For mild-to-moderate asthma sufferers, taking steroids daily has no additional benefit over using them only during flare-ups, a new report from researchers at the University of Texas Medical Branch at Galveston shows.
Lead researcher William Calhoun and his team reviewed 340 adults with mild-to-moderate asthma over a nine-month period. They were either instructed to take their steroid supplement daily or only during an asthma attack.
By the end of the study, those taking steroids daily showed no significant improvement in bronchial (airway) reactivity, lung function, exacerbation of symptoms/attacks or days missed from school or work due to the condition compared with their peers taking the medication only during flare-ups.
"The discovery that these two courses of treatment do not differ significantly could eventually change the way doctors and patients manage asthma, providing an option that is easier to follow and possibly less expensive," Calhoun said in a news release.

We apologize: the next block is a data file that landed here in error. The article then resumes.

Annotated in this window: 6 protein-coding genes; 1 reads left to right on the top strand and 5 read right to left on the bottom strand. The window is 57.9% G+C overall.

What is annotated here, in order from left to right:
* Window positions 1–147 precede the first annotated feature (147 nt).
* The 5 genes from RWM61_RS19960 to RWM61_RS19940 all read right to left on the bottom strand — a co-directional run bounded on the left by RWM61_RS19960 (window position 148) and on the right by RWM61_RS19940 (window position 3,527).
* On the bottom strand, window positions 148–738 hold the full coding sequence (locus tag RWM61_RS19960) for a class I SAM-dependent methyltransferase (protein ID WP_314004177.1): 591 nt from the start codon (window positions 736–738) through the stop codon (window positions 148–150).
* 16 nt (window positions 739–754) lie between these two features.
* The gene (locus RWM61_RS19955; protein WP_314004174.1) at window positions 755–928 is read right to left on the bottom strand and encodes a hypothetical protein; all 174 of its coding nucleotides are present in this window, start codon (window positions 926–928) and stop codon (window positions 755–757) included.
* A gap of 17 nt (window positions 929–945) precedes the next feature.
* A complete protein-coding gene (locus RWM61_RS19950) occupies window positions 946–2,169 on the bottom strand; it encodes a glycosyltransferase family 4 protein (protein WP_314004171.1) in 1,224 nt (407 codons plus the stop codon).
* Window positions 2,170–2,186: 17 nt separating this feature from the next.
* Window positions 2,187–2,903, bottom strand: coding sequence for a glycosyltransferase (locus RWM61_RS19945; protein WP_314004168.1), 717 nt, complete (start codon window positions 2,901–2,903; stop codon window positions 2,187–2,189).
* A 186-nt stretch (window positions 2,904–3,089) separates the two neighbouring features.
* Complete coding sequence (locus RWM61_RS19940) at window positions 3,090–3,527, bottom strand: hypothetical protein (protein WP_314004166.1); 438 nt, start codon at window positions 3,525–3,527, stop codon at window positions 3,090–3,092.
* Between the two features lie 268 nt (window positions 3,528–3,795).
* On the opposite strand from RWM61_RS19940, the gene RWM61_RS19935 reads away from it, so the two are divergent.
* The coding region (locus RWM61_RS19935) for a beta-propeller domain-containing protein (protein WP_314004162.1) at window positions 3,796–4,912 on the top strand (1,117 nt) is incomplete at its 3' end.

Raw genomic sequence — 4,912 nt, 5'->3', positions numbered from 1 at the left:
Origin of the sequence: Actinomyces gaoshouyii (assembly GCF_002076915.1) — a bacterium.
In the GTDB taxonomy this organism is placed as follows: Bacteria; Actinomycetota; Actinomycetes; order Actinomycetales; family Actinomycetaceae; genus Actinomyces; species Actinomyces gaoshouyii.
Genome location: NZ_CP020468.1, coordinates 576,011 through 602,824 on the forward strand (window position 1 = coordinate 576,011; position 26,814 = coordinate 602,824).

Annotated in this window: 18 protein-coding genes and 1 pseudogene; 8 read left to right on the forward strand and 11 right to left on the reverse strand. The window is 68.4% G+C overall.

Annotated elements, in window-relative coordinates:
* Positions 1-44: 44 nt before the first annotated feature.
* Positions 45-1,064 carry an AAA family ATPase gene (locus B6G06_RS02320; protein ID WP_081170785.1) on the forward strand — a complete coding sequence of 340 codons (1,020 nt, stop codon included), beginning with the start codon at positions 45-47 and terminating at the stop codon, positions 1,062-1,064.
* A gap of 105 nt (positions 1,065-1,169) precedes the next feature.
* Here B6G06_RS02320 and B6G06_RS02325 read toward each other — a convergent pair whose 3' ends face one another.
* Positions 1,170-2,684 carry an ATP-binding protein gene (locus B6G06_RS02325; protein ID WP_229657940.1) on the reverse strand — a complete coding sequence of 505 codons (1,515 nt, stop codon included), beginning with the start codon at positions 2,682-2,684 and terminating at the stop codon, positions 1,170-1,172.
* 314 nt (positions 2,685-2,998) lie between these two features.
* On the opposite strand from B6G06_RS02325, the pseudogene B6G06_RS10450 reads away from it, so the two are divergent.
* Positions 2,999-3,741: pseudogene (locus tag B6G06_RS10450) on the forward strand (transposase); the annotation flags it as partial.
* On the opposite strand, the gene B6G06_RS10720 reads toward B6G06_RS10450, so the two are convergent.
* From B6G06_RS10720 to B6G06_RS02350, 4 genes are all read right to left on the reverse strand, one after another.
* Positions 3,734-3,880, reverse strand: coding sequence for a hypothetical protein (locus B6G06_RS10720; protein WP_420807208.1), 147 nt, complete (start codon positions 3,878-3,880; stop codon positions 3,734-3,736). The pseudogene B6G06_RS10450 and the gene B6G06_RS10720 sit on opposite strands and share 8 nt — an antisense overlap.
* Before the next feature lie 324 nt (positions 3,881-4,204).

"Our findings build on a considerable foundation of research in the field and come at a time when asthma cases are rising at an alarming rate, especially in lower-income communities."
The study was published in the September 12 edition of the Journal of the American Medical Association.
by RTT Staff Writer
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